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December 30, 2013

Devastating flooding tops list of Alberta construction stories this year

CITY OF CALGARY

Flooding in Calgary caused the structural failure of the Bonnybrook Bridge.

The June flooding in Southern Alberta has been selected by the Journal of Commerce as the 2013 Construction Story of the Year for the Wildrose province.

Starting on June 19, torrential rains and flooding caused extensive damage by washing out bridges and roads, initiating mudslides and inundating homes in many communities.

This included flooding in High River, Medicine Hat, Canmore and Calgary.

A state of emergency was declared in 27 communities in Alberta by June 24.

The construction industry in Alberta played a critical role in every phase of the response to this devastating natural disaster, including initial response and rescue, clean up, reconstruction and economic recovery.

Heavy rainfall caused Cougar Creek in Canmore to overflow and flood Trans-Canada Highway 1, which was blocked in both east and westbound directions for several days.

Alberta’s oilsands were affected by the flooding, with temporary pipeline shutdowns declared as a precautionary measure.

Enbridge shut down a small pipeline connected to its Athabasca line on June 22, after a 750-barrel leak was caused by flood-related ground motion.

As a precaution, all other Enbridge pipelines in the area were shut down including the Athabasca and Waupisoo pipelines.

In Calgary, where the majority of Canadian oil and gas companies have their head offices, a state of emergency was declared early in the morning of June 20.

Construction crews implemented flood response plans by deploying sandbags and temporary dams at key locations to protect property and critical infrastructure.

Despite these efforts, the Bow and Elbow Rivers burst their banks and caused widespread damage.

About 100,000 residents in low-lying areas of Calgary were evacuated and forced to leave their homes.

The Alberta government built temporary neighbourhoods and short-term accommodation for people displaced from their homes in Calgary and other communities.

Enmax cut the power to evacuated areas and the downtown core to ensure the safety of the public and first responders.

Building owners were allowed to enter the area to clean-up and conduct building assessments, while safety code officers and construction crews restored power to commercial highrise and residential properties.

The Alberta government approved $1 billion as part of the first phase of emergency recovery and reconstruction funding on June 24.

Power was restored to most of the buildings in downtown Calgary by June 27, which allowed for further inspection and remediation work.

On the same day, Canadian Pacific Railway began to demolish a rail bridge in Calgary, after the structure failed and caused the derailment of a train transporting dangerous goods over the Bow River.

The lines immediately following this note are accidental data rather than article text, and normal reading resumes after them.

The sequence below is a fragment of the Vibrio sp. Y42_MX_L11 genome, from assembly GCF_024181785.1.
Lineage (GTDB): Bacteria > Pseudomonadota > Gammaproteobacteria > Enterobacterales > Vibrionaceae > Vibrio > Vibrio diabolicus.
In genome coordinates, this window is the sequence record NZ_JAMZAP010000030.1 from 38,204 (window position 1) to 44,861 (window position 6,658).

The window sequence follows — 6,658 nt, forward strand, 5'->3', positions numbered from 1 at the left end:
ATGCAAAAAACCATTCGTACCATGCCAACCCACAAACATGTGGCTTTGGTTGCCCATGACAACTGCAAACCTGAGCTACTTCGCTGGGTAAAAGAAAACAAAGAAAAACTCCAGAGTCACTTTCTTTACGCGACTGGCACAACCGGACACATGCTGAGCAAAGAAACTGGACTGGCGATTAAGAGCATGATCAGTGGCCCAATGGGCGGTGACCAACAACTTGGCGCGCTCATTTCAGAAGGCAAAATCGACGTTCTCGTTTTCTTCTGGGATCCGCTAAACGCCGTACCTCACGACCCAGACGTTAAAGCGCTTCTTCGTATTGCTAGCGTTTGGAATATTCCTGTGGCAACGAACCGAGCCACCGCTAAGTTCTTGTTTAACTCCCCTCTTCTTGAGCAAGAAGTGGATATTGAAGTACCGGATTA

As a result of this incident, Transport Canada increased inspections of all CP bridges in the southern Alberta region that were subject to the extreme weather.

Calgary produced preliminary estimates in July that stated it will cost at least $260 million to restore and repair city-owned flood-damaged infrastructure to its original condition and to prepare for future floods.

The list of damaged buildings and basic infrastructure includes: the Old City Hall, the Municipal Building, the Alberta Trade Centre and other administration ($26.5 million); police building ($31.3 million); public library ($10 million); Calgary Transit facilities ($11.7 million), which include the C-Train line ($8.2 million); Calgary Zoo ($50 million) and the Bonnybrook Wastewater Treatment Plant ($18 million).

TD Bank economists estimated Alberta took a $3 billion to $5 billion hit in damage to capital assets from the floods. The disaster disrupted economic activity in the short term, but the recovery and reconstruction effort is a strong counteracting force to the immediate negative economic impacts.

TD Bank’s 2013 real GDP growth forecast increased to nearly 3.0 per cent compared to an April estimate of 2.5 per cent. The revised estimate for 2014 was increased to between 3.5-3.7 per cent.

According to Statistics Canada, 300,000 employed Albertans, or 13.5 per cent of the total employed population in the province, lost 7.5 million hours of work in the second half of June, due to flooding.

At the same time, 134,000 people, or 6.0 per cent of workers, put in 2.4 million additional hours.

The net effect was a loss of 5.1 million hours of work.

In construction, 7.9 per cent of workers put in 440,000 additional hours in the second half of June, which is the highest among all industries.

However, 13.3 per cent of workers in the industry lost work hours, totaling 787,000 in this period. The Insurance Bureau of Canada reported in September that the insured property damage caused by last June’s southern Alberta floods is estimated to be more than $1.7 billion, which is the costliest natural disaster in Canadian history.

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